Wednesday, July 15, 2015

Greece, quislings and onerous debt

On Monday, we learned that Greece's SYRIZA government, elected on a platform of opposing austerity and backed by a referendum reinforcing that message, had turned quisling, agreeing to a humiliating and vindictive continuation of austerity in exchange for the possibility that the EU might give them more money to give to Germany's bankers. Its a terrible deal which will make things worse in Greece rather than better, and not just economicly - SYRIZA having joined PASOK and New Democracy as quislings, Greeks who want a government which works for them rather than German bankers really only have Golden Dawn, who are actual Nazis, to turn to. Meanwhile, it has also utterly discredited the European Union as a democratic institution, and made it clear that is is instead a tool for the economic domination and subjugation of other countries by Germany. If Germany doesn't like your government or its policies, they will economicly carpet-bomb you, then get the ECB to trigger a bank run to force regime change. No sane or democratic country should belong to this institution, and voters who want to actually control their own countries and pursue policies other than NeoLiberalism should be voting to get out ASAP.

And then today we learn that the IMF doesn't think the deal will work anyway:

The International Monetary Fund has warned that Greece will require far more generous debt relief than is currently on offer from its creditors, as MPs in Athens prepare for a crucial vote on Wednesday on a new bailout plan. An IMF report leaked to Reuters shows that Greece’s public debt is likely to peak at 200% of its national income within the next two years, with the risk that the actual outcome could be even worse.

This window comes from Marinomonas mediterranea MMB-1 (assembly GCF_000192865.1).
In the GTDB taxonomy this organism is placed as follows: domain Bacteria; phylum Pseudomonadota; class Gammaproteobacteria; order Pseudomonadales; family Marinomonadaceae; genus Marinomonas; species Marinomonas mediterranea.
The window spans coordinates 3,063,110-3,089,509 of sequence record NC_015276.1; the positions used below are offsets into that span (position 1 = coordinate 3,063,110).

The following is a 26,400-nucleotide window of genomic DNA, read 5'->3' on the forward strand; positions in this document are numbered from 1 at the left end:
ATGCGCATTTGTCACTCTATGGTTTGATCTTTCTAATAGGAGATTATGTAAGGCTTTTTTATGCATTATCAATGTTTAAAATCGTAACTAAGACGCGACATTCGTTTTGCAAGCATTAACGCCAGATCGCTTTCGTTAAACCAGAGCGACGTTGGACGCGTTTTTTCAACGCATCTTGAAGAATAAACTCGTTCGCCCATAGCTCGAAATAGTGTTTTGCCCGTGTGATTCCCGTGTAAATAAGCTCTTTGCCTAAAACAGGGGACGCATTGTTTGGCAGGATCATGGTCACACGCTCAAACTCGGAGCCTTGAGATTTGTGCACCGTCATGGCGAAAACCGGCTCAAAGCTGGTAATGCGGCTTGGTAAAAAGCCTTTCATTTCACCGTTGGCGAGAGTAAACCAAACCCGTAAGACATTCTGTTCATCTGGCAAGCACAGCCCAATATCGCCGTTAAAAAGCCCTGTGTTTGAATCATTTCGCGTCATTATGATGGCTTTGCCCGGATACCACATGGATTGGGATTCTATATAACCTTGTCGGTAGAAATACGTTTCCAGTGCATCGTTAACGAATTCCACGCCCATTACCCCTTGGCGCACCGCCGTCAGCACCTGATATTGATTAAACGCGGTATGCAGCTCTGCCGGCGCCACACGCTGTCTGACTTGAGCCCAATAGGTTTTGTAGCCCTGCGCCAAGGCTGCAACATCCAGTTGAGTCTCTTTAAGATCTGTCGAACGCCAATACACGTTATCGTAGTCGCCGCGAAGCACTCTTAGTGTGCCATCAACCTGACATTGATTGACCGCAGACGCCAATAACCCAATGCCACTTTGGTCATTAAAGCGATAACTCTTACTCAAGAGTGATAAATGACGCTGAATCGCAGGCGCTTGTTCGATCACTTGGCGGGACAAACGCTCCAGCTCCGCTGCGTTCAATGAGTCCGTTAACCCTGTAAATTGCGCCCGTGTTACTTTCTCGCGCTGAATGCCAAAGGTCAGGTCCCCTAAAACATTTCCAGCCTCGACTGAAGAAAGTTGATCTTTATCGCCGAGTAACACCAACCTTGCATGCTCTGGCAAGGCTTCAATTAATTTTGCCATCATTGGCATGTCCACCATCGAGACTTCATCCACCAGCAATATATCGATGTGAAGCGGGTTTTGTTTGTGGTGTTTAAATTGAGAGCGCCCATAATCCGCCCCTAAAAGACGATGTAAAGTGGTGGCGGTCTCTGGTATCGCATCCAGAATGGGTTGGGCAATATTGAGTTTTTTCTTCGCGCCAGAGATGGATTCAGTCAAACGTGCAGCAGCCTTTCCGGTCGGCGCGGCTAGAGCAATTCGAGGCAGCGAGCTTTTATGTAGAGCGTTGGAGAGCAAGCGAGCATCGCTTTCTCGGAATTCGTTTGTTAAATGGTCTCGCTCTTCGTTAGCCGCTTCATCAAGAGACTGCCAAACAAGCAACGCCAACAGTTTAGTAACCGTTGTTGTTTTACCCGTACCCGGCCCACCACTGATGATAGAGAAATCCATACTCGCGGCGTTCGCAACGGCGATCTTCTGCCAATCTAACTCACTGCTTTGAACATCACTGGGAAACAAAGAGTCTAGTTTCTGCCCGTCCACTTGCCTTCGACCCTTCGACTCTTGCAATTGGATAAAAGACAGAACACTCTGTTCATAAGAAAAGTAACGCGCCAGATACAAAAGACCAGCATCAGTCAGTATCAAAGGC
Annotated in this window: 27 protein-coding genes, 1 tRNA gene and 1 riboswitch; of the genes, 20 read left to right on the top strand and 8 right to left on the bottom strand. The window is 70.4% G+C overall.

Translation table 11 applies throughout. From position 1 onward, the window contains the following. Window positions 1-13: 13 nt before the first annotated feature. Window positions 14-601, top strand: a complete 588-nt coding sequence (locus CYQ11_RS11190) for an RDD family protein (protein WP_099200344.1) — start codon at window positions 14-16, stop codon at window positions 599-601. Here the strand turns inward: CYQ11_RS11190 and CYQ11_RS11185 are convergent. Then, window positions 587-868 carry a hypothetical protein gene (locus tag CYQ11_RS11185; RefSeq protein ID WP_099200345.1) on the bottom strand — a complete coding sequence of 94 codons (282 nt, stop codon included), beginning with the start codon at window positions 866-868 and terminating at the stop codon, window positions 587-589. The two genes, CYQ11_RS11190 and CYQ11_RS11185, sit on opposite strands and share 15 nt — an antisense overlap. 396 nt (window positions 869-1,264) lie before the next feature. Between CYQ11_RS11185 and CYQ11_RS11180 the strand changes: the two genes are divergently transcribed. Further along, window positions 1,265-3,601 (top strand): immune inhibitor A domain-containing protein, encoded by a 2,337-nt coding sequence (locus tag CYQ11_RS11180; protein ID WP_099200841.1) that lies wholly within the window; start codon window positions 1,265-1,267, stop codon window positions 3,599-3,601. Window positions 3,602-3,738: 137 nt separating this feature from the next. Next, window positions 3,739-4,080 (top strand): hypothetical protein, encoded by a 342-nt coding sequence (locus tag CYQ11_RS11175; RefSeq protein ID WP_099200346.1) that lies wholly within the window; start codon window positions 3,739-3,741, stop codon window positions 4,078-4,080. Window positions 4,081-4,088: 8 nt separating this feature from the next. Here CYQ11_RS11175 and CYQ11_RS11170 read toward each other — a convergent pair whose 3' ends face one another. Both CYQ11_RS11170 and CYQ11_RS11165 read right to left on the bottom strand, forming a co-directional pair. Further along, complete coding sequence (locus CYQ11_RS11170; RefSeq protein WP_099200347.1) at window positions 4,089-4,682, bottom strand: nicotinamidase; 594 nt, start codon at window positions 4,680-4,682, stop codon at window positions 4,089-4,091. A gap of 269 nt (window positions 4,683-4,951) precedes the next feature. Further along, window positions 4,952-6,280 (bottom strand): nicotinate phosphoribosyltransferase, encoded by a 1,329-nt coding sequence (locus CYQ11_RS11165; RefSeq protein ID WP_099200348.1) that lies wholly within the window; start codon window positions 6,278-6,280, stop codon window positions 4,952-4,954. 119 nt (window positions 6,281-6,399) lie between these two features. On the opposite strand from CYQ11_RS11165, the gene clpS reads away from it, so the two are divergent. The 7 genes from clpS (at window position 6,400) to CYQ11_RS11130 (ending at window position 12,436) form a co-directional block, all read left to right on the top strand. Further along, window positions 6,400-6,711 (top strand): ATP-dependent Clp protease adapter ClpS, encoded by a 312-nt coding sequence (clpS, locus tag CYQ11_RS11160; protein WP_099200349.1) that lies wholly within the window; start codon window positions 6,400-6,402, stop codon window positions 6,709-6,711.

The report highlights the IMF’s scepticism about Greece’s ability to meet the ultra-tough budget targets insisted upon by its European creditors, and suggests that Athens should receive a 30-year grace period before it has to start paying off its debts.

Putting into question the fund’s involvement in the bailout, the report paints a far darker picture of Greece’s public finances than that contained in the blueprint released at the end of the marathon eurozone leaders’ summit on Monday. “The dramatic deterioration in debt sustainability points to the need for debt relief on a scale that would need to go well beyond what has been under consideration to date – and what has been proposed by the ESM,” the IMF said, referring to the European stability mechanism bailout fund, which will be used to bankroll the Greek bailout.

But as Germany opposes actual debt forgiveness (because a) it means admitting that the money is lost; and b) it reduces political control for them to get their quisling NeoLiberal friends back in power), its not going to happen. So the upshot of the IMF's message is that Greece would have been better off walking away, repudiating this onerous debt, and making a new start. And that would probably have saved them from Nazis too.